Jarod and many other volunteers had collected hundreds and hundreds of used clothes, separated them by color, and then rolled them long ways. These rolled clothes went on the sides of the piece, and folded neutral colored clothes went on top. The end result was a massive structure with beautiful fabric textures swirling all around it, in patterned colored blocks. It drew attention to man’s effect on the earth. Even the structure itself looked like some kind of landscape with rolling hills.

It was a lot of fun to be apart of this art installation, and it felt good to help a fellow artist with his work. It was a nice insight to the life of a professional artist and let me catch a glimpse of what it is like to have a real exhibition in a gallery and all of the work that goes into it.


24 Jan

You probably know by now that Meredith has a lot of traditions. Some of them are new, some old, some sentimental, some downright wacky. There is one tradition that I’ve been looking forward to ever since I started at Meredith, one that only happens every four years. That tradition is Alice in Wonderland. Once every college generation, the faculty and staff perform the story on stage for students only. It is a complete production with an elaborate set, costumes, even dances and songs! The identities of the cast is a closely guarded secret, so I can’t tell you much more about the actual play itself.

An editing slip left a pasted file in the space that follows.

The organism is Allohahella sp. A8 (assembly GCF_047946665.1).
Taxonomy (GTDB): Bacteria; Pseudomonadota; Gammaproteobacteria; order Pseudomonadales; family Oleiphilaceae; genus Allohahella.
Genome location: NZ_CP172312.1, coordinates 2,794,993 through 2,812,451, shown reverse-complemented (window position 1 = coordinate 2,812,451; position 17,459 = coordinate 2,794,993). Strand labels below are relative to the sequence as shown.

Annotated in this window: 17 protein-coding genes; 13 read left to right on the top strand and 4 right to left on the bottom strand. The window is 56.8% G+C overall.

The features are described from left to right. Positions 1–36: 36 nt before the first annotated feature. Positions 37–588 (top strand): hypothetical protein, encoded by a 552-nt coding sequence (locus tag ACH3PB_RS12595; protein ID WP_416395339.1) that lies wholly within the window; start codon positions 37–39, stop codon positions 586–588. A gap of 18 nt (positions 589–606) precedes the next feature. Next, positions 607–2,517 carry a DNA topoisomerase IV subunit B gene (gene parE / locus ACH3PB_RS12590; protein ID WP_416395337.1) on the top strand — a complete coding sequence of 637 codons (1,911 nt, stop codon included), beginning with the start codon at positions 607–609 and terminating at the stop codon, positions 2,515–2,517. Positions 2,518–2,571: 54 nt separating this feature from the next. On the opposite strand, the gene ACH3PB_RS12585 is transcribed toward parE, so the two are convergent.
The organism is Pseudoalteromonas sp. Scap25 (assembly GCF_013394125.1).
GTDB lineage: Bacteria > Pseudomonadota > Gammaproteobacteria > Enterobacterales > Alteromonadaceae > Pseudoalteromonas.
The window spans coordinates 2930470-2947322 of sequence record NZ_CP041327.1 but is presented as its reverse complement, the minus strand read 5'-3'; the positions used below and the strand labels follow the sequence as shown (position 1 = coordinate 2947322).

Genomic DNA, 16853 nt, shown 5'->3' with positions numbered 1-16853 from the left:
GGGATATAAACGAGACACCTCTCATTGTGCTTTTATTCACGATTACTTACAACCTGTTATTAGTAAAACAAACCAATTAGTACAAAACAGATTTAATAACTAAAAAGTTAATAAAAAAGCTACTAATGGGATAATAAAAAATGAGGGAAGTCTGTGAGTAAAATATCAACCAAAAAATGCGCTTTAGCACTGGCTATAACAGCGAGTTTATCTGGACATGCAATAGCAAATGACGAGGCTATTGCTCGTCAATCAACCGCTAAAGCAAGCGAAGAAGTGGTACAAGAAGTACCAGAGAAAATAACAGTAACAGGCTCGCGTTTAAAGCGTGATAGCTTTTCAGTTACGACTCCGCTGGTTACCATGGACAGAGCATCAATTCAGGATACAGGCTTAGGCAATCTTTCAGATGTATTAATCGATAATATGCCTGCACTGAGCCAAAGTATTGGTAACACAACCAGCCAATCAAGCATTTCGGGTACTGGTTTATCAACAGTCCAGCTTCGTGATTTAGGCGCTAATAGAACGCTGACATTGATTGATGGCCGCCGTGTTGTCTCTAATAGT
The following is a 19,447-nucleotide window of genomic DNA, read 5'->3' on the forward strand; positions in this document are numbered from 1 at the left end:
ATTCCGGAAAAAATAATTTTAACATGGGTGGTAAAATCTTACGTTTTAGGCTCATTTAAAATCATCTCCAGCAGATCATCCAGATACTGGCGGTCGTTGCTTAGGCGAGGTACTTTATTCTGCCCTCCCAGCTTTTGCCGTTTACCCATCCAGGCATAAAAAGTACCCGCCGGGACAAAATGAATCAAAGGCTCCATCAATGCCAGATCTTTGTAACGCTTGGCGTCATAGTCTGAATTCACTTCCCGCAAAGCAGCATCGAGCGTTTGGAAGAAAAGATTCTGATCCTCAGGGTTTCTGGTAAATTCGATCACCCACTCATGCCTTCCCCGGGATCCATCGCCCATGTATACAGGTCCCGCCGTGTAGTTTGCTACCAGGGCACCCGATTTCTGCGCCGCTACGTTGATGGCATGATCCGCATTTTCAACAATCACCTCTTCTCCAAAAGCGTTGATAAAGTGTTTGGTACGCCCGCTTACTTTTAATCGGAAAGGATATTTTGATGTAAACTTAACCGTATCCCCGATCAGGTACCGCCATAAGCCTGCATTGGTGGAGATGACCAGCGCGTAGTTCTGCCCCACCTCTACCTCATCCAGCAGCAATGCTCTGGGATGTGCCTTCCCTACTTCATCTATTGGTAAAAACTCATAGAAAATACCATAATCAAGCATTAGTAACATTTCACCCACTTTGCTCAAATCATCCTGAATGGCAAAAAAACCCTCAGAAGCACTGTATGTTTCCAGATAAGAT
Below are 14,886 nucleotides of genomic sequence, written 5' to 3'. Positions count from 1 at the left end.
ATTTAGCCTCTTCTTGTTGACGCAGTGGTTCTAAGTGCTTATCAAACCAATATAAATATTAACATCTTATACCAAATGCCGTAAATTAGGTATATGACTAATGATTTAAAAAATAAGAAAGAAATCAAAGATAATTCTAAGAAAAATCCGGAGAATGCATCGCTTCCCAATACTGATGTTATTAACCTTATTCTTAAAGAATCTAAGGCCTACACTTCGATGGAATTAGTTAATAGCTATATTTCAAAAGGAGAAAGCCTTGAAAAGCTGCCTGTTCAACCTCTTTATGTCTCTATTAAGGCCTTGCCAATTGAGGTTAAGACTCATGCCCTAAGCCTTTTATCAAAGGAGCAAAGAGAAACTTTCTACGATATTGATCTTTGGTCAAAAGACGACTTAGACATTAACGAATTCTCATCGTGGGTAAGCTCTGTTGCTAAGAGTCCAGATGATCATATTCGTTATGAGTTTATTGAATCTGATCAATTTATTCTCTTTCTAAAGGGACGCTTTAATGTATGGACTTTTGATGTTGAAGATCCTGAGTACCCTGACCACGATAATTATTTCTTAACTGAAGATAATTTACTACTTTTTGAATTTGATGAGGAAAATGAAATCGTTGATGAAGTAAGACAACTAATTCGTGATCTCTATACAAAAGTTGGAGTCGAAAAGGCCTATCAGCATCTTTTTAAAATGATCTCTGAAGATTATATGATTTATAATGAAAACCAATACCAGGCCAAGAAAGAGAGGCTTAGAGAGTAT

However, I can tell you the fascinating story about how this strange tradition started. Way back when, there was a flu epidemic and Meredith was quarantined–no one could go in or out. Needless to say, everyone started getting restless after a while. Eventually, the faculty decided to act out Alice in Wonderland in order to entertain the students. It must have worked, because they still do it today!